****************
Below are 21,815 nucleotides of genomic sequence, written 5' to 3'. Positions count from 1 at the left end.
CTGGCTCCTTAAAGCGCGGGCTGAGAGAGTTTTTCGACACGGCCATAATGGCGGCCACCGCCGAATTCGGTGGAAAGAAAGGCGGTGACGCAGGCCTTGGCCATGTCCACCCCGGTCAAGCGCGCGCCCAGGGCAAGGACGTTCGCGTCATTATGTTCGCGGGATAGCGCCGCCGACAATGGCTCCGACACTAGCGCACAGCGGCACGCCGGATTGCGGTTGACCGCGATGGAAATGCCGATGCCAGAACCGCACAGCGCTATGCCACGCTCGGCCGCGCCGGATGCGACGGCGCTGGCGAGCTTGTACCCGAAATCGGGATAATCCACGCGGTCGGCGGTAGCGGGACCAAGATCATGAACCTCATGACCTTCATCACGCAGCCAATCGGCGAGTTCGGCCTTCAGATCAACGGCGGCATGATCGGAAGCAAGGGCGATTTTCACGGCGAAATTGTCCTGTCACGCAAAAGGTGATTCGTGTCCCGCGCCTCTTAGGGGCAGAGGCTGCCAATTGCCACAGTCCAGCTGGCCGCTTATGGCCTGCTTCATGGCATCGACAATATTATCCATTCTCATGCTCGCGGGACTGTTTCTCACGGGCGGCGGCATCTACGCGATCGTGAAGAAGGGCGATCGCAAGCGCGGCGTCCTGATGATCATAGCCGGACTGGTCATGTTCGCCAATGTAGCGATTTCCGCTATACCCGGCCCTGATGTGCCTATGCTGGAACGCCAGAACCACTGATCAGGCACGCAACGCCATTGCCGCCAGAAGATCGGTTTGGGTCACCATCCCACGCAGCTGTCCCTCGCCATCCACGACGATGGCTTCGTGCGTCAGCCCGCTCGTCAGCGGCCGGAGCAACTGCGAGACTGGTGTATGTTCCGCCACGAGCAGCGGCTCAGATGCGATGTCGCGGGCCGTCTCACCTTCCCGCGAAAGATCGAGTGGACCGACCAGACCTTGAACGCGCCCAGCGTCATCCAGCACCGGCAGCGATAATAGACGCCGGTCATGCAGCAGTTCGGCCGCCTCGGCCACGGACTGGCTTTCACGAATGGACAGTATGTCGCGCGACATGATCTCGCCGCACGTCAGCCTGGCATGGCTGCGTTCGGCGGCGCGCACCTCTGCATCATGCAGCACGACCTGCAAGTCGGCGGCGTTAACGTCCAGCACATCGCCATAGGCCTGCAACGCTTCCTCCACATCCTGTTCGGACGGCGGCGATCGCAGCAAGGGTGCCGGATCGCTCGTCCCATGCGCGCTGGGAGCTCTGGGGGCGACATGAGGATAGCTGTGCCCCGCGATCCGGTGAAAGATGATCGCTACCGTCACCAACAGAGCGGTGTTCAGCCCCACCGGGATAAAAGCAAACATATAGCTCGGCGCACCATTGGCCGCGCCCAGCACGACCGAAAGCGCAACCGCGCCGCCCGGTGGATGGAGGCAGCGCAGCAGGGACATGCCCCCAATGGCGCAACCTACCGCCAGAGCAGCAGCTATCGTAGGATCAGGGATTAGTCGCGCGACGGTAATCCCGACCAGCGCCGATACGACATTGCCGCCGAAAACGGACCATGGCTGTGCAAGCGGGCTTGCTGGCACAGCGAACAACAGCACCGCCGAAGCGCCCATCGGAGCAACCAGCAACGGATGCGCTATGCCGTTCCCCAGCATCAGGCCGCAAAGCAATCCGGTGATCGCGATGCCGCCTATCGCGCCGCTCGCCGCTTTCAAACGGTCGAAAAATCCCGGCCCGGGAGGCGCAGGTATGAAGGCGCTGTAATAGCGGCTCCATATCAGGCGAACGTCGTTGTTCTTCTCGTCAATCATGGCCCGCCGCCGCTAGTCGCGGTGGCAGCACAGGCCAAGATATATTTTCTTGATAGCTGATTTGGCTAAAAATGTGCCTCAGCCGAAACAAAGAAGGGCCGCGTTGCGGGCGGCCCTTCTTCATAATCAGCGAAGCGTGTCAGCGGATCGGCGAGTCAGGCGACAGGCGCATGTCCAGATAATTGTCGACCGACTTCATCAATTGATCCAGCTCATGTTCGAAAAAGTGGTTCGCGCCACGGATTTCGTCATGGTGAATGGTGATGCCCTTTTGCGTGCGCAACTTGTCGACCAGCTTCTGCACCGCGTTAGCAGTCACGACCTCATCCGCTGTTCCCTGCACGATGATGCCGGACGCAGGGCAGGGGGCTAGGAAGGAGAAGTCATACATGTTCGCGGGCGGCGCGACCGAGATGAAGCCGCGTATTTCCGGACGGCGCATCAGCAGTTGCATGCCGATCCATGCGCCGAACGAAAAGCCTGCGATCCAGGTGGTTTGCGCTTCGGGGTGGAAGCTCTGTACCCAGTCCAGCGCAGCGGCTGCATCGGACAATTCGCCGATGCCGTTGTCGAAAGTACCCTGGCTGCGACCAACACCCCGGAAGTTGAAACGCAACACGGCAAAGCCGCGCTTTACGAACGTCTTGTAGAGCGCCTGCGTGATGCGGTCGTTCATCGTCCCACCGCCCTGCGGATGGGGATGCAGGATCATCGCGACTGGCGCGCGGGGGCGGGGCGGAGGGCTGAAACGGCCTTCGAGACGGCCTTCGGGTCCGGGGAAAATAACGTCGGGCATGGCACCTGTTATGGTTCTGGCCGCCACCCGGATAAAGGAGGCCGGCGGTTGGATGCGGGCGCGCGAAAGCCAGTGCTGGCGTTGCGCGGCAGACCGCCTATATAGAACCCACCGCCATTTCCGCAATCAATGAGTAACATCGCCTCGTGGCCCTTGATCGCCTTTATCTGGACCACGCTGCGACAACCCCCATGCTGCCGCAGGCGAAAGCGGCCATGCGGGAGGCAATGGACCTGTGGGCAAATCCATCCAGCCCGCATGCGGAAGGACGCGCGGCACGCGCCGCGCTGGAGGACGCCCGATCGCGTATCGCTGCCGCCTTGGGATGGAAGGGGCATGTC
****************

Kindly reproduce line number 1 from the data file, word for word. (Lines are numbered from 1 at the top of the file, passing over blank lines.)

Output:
Below are 21,815 nucleotides of genomic sequence, written 5' to 3'. Positions count from 1 at the left end.